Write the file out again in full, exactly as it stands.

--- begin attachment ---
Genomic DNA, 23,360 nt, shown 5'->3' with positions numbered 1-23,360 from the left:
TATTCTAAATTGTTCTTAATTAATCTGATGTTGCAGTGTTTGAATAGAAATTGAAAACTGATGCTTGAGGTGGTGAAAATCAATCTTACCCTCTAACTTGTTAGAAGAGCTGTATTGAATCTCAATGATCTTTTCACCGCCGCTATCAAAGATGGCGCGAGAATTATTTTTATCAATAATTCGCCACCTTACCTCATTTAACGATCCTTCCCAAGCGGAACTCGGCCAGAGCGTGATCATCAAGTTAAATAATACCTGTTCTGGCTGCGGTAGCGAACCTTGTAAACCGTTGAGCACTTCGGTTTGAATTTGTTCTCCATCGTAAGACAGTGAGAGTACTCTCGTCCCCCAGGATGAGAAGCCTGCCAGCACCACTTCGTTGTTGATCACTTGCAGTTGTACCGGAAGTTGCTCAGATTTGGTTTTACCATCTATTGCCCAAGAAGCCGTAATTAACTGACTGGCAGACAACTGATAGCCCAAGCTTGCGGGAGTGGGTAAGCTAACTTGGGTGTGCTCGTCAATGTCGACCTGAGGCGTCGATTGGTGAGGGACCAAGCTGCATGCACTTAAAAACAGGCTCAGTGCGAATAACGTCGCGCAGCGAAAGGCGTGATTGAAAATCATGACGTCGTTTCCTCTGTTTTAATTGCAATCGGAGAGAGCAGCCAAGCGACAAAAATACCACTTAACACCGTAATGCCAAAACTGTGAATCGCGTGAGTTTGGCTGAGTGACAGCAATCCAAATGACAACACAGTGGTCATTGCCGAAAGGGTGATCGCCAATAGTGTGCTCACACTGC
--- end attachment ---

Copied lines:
Genomic DNA, 23,360 nt, shown 5'->3' with positions numbered 1-23,360 from the left:
TATTCTAAATTGTTCTTAATTAATCTGATGTTGCAGTGTTTGAATAGAAATTGAAAACTGATGCTTGAGGTGGTGAAAATCAATCTTACCCTCTAACTTGTTAGAAGAGCTGTATTGAATCTCAATGATCTTTTCACCGCCGCTATCAAAGATGGCGCGAGAATTATTTTTATCAATAATTCGCCACCTTACCTCATTTAACGATCCTTCCCAAGCGGAACTCGGCCAGAGCGTGATCATCAAGTTAAATAATACCTGTTCTGGCTGCGGTAGCGAACCTTGTAAACCGTTGAGCACTTCGGTTTGAATTTGTTCTCCATCGTAAGACAGTGAGAGTACTCTCGTCCCCCAGGATGAGAAGCCTGCCAGCACCACTTCGTTGTTGATCACTTGCAGTTGTACCGGAAGTTGCTCAGATTTGGTTTTACCATCTATTGCCCAAGAAGCCGTAATTAACTGACTGGCAGACAACTGATAGCCCAAGCTTGCGGGAGTGGGTAAGCTAACTTGGGTGTGCTCGTCAATGTCGACCTGAGGCGTCGATTGGTGAGGGACCAAGCTGCATGCACTTAAAAACAGGCTCAGTGCGAATAACGTCGCGCAGCGAAAGGCGTGATTGAAAATCATGACGTCGTTTCCTCTGTTTTAATTGCAATCGGAGAGAGCAGCCAAGCGACAAAAATACCACTTAACACCGTAATGCCAAAACTGTGAATCGCGTGAGTTTGGCTGAGTGACAGCAATCCAAATGACAACACAGTGGTCATTGCCGAAAGGGTGATCGCCAATAGTGTGCTCACACTGC